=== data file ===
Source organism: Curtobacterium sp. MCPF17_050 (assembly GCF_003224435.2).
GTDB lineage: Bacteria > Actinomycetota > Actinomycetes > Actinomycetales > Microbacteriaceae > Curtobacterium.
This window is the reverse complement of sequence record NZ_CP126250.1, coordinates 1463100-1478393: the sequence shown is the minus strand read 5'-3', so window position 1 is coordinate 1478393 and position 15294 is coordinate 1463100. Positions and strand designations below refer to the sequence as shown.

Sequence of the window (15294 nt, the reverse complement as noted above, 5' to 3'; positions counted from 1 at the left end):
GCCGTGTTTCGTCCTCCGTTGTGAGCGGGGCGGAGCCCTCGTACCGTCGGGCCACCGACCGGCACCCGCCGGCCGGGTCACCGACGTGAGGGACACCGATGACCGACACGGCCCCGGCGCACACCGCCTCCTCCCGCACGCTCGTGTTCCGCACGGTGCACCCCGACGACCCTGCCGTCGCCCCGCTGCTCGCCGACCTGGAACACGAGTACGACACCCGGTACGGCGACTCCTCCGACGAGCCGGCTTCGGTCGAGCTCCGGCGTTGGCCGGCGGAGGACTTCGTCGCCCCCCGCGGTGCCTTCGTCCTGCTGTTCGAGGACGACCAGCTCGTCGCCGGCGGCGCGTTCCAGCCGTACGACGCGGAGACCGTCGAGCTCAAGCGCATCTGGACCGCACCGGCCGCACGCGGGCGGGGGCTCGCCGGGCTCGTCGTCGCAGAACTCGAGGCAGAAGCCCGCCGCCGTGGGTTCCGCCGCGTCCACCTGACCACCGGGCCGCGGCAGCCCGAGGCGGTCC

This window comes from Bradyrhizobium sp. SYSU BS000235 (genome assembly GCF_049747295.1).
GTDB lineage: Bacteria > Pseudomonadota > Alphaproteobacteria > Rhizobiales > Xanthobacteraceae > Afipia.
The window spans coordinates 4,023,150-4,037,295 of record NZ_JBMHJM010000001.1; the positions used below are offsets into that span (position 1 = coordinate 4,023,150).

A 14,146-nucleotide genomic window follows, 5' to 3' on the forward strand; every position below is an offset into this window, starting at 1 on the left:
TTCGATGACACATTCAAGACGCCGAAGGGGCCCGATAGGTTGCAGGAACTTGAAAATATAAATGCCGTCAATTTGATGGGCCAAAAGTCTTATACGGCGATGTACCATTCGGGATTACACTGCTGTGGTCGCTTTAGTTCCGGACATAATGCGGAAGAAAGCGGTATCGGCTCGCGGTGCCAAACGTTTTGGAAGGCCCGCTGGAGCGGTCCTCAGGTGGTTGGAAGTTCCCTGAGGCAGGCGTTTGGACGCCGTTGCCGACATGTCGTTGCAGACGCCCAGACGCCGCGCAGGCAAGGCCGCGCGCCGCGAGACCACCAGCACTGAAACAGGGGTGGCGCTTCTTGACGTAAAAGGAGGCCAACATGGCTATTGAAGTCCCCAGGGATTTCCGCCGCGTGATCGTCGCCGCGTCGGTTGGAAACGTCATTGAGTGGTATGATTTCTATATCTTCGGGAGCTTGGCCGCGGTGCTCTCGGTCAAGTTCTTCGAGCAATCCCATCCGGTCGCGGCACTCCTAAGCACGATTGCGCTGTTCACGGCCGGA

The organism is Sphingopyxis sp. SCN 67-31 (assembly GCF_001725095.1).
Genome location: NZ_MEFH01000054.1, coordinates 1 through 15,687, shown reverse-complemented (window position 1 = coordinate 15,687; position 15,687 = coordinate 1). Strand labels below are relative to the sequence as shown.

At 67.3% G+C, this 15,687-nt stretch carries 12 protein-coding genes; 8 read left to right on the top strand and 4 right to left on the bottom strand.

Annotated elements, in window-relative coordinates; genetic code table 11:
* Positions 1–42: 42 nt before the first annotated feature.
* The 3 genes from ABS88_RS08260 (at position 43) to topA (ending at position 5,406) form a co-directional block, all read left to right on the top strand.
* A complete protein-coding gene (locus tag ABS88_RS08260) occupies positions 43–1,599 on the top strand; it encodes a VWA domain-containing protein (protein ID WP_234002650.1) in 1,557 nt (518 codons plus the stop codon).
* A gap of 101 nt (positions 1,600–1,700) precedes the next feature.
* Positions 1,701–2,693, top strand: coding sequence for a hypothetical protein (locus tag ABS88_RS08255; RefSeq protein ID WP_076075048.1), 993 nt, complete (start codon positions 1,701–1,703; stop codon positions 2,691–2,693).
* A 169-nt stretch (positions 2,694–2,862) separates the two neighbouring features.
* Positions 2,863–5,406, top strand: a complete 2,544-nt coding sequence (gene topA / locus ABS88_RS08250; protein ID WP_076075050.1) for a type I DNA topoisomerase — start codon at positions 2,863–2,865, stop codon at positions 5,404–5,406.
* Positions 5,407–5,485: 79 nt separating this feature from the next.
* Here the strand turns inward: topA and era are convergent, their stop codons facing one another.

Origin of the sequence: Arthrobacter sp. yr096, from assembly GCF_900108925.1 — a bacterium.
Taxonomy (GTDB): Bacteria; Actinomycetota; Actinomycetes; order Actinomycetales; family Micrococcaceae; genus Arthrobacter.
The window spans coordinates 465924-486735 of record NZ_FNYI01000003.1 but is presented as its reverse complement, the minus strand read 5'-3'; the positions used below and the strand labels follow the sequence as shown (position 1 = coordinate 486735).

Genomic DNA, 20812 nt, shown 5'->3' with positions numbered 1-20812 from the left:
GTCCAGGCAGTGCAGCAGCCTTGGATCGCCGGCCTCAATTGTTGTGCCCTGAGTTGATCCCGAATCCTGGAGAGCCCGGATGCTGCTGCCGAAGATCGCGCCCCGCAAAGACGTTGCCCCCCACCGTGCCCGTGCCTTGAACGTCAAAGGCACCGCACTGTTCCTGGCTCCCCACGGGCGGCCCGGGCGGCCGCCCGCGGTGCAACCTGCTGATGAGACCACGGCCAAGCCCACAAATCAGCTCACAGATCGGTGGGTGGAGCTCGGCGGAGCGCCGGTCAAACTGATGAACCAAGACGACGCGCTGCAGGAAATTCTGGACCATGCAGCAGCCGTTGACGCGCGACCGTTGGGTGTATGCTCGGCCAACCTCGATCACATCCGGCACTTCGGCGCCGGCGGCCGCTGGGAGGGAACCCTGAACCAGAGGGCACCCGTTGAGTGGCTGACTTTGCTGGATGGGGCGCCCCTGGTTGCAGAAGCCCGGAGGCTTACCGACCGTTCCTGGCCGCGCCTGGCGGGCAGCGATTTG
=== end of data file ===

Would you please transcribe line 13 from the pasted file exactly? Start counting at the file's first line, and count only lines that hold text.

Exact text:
At 67.3% G+C, this 15,687-nt stretch carries 12 protein-coding genes; 8 read left to right on the top strand and 4 right to left on the bottom strand.